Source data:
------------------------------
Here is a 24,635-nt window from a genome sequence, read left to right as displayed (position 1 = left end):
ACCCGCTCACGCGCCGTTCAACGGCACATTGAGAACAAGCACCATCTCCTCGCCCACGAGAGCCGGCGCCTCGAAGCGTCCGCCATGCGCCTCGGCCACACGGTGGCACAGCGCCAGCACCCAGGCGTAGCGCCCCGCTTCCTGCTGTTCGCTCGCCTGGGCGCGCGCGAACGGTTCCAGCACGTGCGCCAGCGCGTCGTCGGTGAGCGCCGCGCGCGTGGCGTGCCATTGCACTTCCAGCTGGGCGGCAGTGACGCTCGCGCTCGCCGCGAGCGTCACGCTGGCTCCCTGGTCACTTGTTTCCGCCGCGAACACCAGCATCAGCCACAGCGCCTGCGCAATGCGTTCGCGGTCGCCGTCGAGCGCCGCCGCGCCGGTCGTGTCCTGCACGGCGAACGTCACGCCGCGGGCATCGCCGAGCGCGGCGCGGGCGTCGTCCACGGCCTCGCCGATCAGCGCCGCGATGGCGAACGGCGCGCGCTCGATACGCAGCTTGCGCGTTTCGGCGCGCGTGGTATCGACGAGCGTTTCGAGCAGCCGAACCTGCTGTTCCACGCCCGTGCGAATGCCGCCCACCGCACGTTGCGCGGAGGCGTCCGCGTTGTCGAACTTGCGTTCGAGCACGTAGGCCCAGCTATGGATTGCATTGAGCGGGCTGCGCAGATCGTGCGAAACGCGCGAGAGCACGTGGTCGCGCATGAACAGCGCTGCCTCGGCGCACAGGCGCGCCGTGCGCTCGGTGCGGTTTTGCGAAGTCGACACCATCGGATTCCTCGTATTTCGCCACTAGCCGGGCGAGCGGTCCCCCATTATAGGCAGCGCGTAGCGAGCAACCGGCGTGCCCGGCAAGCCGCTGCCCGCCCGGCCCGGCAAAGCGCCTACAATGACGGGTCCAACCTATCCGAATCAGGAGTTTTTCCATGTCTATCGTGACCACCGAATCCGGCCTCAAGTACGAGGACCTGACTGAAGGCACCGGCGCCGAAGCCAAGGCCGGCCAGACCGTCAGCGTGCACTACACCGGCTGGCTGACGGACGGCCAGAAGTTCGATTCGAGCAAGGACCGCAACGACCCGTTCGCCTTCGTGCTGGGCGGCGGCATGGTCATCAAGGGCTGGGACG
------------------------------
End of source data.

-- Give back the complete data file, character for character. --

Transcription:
Here is a 24,635-nt window from a genome sequence, read left to right as displayed (position 1 = left end):
ACCCGCTCACGCGCCGTTCAACGGCACATTGAGAACAAGCACCATCTCCTCGCCCACGAGAGCCGGCGCCTCGAAGCGTCCGCCATGCGCCTCGGCCACACGGTGGCACAGCGCCAGCACCCAGGCGTAGCGCCCCGCTTCCTGCTGTTCGCTCGCCTGGGCGCGCGCGAACGGTTCCAGCACGTGCGCCAGCGCGTCGTCGGTGAGCGCCGCGCGCGTGGCGTGCCATTGCACTTCCAGCTGGGCGGCAGTGACGCTCGCGCTCGCCGCGAGCGTCACGCTGGCTCCCTGGTCACTTGTTTCCGCCGCGAACACCAGCATCAGCCACAGCGCCTGCGCAATGCGTTCGCGGTCGCCGTCGAGCGCCGCCGCGCCGGTCGTGTCCTGCACGGCGAACGTCACGCCGCGGGCATCGCCGAGCGCGGCGCGGGCGTCGTCCACGGCCTCGCCGATCAGCGCCGCGATGGCGAACGGCGCGCGCTCGATACGCAGCTTGCGCGTTTCGGCGCGCGTGGTATCGACGAGCGTTTCGAGCAGCCGAACCTGCTGTTCCACGCCCGTGCGAATGCCGCCCACCGCACGTTGCGCGGAGGCGTCCGCGTTGTCGAACTTGCGTTCGAGCACGTAGGCCCAGCTATGGATTGCATTGAGCGGGCTGCGCAGATCGTGCGAAACGCGCGAGAGCACGTGGTCGCGCATGAACAGCGCTGCCTCGGCGCACAGGCGCGCCGTGCGCTCGGTGCGGTTTTGCGAAGTCGACACCATCGGATTCCTCGTATTTCGCCACTAGCCGGGCGAGCGGTCCCCCATTATAGGCAGCGCGTAGCGAGCAACCGGCGTGCCCGGCAAGCCGCTGCCCGCCCGGCCCGGCAAAGCGCCTACAATGACGGGTCCAACCTATCCGAATCAGGAGTTTTTCCATGTCTATCGTGACCACCGAATCCGGCCTCAAGTACGAGGACCTGACTGAAGGCACCGGCGCCGAAGCCAAGGCCGGCCAGACCGTCAGCGTGCACTACACCGGCTGGCTGACGGACGGCCAGAAGTTCGATTCGAGCAAGGACCGCAACGACCCGTTCGCCTTCGTGCTGGGCGGCGGCATGGTCATCAAGGGCTGGGACG